Home / California Photojournalist Detained for Photographing Naval School From Public Street

California Photojournalist Detained for Photographing Naval School From Public Street

A photojournalist was illegally detained after he photographed the entrance to a naval school from a public street in California this week.

Nic Coury, who shoots for the Monterey County Weekly, said he was on assignment to photograph the Naval Postgraduate School when he was ordered inside the guardhouse and told it was a “national security issue” to photograph the school.

He wrote about the incident on Sports Shooter, which consists of mostly professional photojournalists who work for the mainstream media.

I was detained today while taking photos of a military school in town for a story we’re putting together on the school.

I was on public property the entire time—the city sidewalk—and the places I was photographing could be seen by any passer-by, etc. I was shooting photos of the main gate where cars and military personnel enter and exit the campus after they check in with a gate guard, who I think it an MP.

I was asked by the gate guard to follow him and was told to sit in the guard house while the guard called his supervisor and I asked why I was being held, to which his answer was, It’s “very illegal” to shoot photos of the school. It’s a national security issue.”

I explained my position of shooting from a very public place and asked if everyone who shot a photo of the school was detained and he said yes.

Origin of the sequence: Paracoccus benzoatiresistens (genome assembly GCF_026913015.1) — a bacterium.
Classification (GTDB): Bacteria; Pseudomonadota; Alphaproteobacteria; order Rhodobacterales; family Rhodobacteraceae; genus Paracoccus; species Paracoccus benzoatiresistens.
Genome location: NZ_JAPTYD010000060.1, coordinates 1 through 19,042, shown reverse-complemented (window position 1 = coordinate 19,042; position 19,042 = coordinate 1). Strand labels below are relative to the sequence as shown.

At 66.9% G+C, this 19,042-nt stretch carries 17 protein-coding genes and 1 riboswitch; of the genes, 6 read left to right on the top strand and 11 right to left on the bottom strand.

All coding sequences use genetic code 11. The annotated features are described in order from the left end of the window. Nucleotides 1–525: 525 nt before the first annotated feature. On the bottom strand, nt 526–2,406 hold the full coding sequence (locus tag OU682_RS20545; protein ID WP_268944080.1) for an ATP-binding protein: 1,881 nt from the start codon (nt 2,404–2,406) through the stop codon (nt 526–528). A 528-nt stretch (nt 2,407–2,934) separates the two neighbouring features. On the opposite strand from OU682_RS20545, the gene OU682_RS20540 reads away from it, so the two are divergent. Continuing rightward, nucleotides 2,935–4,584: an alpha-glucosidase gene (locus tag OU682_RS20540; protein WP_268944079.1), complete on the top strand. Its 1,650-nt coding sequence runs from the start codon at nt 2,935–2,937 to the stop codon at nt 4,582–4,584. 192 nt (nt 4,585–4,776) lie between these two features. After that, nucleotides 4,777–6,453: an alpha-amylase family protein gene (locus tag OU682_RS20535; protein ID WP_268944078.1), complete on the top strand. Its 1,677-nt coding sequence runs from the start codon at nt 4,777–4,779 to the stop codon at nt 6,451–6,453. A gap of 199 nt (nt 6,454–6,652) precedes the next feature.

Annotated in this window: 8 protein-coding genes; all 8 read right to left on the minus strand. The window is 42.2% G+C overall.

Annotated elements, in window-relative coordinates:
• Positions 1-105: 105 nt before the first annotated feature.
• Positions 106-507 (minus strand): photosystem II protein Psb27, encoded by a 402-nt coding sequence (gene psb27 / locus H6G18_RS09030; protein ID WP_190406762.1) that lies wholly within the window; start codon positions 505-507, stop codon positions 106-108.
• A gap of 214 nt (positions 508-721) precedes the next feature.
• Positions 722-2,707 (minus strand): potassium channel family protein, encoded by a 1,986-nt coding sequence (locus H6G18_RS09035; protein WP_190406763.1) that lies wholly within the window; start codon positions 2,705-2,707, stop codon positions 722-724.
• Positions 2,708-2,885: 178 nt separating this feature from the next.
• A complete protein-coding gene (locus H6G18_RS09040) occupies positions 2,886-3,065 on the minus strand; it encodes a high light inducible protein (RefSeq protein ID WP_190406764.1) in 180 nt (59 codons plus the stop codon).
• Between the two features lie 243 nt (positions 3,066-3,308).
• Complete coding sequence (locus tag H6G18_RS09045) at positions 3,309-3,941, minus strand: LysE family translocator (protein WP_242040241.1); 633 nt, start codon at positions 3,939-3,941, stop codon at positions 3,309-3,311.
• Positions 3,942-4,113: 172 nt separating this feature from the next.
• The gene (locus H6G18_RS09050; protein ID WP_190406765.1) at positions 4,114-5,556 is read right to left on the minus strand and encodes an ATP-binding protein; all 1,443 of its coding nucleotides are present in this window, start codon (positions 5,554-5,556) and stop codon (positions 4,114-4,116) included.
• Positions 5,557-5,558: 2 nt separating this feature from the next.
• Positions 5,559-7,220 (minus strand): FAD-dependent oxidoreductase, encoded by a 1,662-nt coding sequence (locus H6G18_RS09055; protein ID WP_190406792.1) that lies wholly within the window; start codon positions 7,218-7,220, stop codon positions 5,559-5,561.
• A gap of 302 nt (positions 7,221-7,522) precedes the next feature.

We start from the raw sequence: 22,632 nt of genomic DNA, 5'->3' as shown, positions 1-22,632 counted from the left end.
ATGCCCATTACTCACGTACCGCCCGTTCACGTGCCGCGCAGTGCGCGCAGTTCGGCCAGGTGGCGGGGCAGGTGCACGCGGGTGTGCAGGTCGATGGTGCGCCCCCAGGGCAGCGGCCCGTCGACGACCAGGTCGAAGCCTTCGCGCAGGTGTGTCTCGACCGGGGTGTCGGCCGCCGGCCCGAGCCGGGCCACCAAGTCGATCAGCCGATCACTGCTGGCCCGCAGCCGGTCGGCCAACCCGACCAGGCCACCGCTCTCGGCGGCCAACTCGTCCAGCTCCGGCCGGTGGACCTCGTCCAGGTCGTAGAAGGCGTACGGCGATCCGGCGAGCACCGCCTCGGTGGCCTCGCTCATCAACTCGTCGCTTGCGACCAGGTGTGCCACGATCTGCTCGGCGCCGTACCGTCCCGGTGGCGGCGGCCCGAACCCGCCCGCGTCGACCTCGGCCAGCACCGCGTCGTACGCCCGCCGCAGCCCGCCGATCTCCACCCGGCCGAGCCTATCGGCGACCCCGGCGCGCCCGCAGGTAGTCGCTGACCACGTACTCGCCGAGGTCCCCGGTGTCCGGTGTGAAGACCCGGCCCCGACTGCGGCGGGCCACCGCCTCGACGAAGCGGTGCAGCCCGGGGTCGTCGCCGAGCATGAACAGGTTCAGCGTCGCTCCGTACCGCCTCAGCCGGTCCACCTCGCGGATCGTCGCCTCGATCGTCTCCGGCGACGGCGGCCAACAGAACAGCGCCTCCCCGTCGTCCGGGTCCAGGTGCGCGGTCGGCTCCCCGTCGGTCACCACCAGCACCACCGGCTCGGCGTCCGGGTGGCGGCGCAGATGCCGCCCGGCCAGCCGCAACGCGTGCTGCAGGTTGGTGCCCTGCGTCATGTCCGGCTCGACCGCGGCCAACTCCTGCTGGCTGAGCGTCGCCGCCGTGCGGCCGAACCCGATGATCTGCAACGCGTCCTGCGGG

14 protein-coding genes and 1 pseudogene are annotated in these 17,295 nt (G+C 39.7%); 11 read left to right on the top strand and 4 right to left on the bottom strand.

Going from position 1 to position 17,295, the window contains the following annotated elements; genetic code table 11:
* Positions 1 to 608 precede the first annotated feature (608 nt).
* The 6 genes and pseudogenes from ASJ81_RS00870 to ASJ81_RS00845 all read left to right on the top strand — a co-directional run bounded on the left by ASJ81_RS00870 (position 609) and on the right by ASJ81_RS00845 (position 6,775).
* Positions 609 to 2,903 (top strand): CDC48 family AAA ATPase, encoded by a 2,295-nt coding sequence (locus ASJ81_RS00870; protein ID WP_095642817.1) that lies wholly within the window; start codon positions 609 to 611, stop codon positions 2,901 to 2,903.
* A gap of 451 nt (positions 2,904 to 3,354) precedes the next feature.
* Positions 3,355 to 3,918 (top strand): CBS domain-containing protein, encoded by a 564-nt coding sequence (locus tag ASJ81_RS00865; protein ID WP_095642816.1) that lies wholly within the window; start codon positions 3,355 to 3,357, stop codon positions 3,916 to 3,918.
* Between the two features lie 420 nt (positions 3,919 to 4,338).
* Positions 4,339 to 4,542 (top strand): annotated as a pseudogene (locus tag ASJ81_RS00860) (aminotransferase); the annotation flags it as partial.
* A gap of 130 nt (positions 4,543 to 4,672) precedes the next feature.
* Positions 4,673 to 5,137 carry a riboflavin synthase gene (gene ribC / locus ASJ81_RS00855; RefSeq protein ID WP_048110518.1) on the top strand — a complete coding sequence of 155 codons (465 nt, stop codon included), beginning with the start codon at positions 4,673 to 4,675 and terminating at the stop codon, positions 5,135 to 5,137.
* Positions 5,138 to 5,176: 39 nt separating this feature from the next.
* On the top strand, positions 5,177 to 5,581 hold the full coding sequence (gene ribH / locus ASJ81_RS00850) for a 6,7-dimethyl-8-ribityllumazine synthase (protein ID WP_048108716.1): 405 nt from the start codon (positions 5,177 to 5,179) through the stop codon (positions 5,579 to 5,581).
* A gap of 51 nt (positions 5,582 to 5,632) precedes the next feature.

I was eventually let go after they determined I wasn’t a threat and my editor called they school’s PR folks whom we have been working with for a few weeks on the story and they confirmed who I said I was and what my press ID and driver’s license said I was.

All in all, it was like 30 minutes of my time.

I’m curious on the legality of their claims that it’s “very illegal” to photo a military base/school, even from a totally public place.

Some of the responding commenters gave him some good advice but one commenter advised him to call the school’s public affairs department days in advance next time he plans to shoot to avoid any such hassle.

It sounds like you need to work closer with the Public Affairs Office and let them know several days in advance, what day and time you will be there and where you will be. Then they can let the appropriate people know so when they ask you about what you’re doing they will know about it. Even better would be to meet with someone from the Public Affairs Office and have them as a guide even for areas you think are public property.

While that might seem like the polite thing to do, one should not have to go through such measures to take pictures from a public street.

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And this is exactly the problem I see with so many mainstream journalists; this insistence on avoiding confrontation even when confronted.

In fact, one of the commenters advised against notifying me of the incident because I tend to be confrontational.

Personally I would leave Carlos Miller out of this. Mickey would be a good call, but Carlos, despite never really being wrong, tends to be more confrontational and sensational for the sake of being confrontational and sensational sometimes, and I don’t think thats needed.

I’m not bothered by that comment because he acknowledged that I do get it right, but how confrontational can I get over this story when I’m all the way in Miami?

The unfortunate fact is that the Monterey County Weekly will never report on this incident in order to not be confrontational.

And that’s exactly why these authority figures believe they can keep getting away with this unlawful behavior.

About Carlos Miller

Carlos Miller is founder and publisher of Photography is Not a Crime, which began as a one-man blog in 2007 to document his trial after he was arrested for photographing police during a journalistic assignment. He is also the author of The Citizen Journalist's Photography Handbook, which can be purchased through Amazon.